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Punk In The Soviet Union

Every big movement touches every corner of the world eventually, it didn’t reach the Soviet Union that fast, but punk certainly found a home in the youth of that place in the late 70s. At the moment there were two choices to go with be disco or be punk.

The obvious choice for most young people was punk since there was message that was deeply understood given the context of the Soviet Union, an that was a message of

Although the nascent Soviet Punk movement took on the ideals of the English scene, it moved toward the harsh intensity of the Washington D.C. hardcore/straightedge scene. The movement of Soviet Punk toward hardcore came as a reflection of the physical and political environment, incorporation of distinct instrumentation, and adoption of distinct hardcore values (such as abstention from alcohol).

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It was made a movement by soviet union that resonated with the political state in which they were at the time, while it was at a personal level, the punk movement was also a political one.

The political history most relevant to the punk movement in the Soviet Union began with the Stalinist era, continuing through to the stagnation era of Leonid Brezhnev. Throughout this period, the political and societal structure crafted by Iosif Stalin, Nikita Khrushchev, and Leonid Brezhnev provided the framework on which the punk movement revolted. It furthermore contributed to the development of the protopunk subculture of the late 1970s era called the “unclassifiables

Grazhdanskaya Oborona, Soviet Punk

One of those punk bands was Grazhdanskaya Oborona, a band that formed in the early 80s and can be a good example as a Soviet Union punk band that showed the world a moral of the youth that was not very happy with how things were. The mother of the second guitarrist even thought that the band was an anti soviet movement and went to the KGB to report them.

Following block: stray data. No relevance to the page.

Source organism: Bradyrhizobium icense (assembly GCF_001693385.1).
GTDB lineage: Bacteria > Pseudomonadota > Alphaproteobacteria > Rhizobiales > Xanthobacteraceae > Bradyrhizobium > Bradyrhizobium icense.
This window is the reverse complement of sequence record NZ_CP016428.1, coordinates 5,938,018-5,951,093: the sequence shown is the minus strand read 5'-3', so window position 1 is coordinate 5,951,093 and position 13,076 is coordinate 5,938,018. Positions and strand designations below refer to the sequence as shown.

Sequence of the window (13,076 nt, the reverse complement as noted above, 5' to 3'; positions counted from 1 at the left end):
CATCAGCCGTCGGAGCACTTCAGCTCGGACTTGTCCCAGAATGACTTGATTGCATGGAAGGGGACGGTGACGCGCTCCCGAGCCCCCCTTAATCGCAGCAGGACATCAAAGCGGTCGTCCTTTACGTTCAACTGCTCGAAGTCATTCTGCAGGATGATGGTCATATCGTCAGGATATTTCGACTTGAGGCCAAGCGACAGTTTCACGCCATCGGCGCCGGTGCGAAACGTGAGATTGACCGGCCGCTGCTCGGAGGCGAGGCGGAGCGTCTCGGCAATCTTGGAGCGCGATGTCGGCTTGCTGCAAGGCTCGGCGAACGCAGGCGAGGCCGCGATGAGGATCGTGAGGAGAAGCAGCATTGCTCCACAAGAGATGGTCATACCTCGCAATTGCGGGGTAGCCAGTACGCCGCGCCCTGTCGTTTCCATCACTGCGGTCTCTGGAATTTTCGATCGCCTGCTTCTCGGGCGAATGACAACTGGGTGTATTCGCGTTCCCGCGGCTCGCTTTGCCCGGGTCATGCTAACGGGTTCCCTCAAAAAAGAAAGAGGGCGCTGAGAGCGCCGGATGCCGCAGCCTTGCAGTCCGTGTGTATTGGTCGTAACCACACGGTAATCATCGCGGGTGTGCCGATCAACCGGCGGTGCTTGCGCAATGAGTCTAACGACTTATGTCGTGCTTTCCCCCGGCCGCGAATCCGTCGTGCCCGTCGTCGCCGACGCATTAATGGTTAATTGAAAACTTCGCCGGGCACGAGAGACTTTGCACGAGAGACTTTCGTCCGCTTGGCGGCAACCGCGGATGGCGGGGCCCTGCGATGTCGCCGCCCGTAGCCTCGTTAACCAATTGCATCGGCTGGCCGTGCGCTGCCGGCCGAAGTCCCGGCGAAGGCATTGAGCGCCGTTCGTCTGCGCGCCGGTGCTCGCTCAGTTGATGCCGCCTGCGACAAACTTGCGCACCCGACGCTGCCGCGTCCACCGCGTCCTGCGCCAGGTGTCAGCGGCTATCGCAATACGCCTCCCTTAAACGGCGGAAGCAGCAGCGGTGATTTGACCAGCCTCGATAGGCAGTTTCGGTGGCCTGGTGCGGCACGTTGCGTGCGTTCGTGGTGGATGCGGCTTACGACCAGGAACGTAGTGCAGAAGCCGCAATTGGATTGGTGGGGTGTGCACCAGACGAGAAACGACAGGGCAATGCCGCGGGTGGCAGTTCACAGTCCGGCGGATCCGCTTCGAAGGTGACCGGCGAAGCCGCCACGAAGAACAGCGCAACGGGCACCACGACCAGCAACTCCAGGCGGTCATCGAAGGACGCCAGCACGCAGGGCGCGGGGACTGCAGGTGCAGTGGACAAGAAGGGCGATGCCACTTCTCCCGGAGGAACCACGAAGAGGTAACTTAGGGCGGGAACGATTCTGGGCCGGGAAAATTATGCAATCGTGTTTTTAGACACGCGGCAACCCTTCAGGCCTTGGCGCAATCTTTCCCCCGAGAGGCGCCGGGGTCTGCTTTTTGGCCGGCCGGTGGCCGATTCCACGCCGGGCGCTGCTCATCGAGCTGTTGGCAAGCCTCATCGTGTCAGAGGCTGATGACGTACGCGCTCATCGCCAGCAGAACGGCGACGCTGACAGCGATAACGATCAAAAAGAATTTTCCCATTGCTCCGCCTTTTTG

The band leader Yegor Letov, was drafted despite having heart conditions, and it wasn’t until 1986 that he was released, at this time he went straight back to making music and record.

There are clear influences of other punk bands from the US and the UK but at the same time there is a heavy rythm and a strange voice that goes from clean singing to a raw scream like singing.

They also made some compositions a bit more melodic and more “traditional” in a way. That is not to say that punk was traditional, but the sense as we know the most famous bands. To many people

Alexei Borisov

Alexei Borisov a specialist on the subject said in an interview:

Even if the codes of punk and post-punk were introduced very late in the Soviet Union, the impact of punk on musicians and listeners was huge. A young generation raised on original, refined classical music and a usually very simple, banal pop or jazz-rock in official broadcasts and official art production were suddenly stepping inside this new world with the charm of the word “forbidden” written on the door (and most likely some hidden efforts from West). However, they were unaware that they were moving towards a sensation that would once again surpass the West.

Alexei Borisov


In the end it’s important to give some time to research about those places and music that have quite a strong history but you wouldn’t really think about. Soviet punk is a very strong case, where the nature of it was very agressive sometimes, but in the end it was a very pure and honest way to make art.

This is just another example of how music is a universal language, but also a language that changes and adapts.

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1 Comment

  1. CD International School

    Nice Post, keep posting informative articles. THANKS

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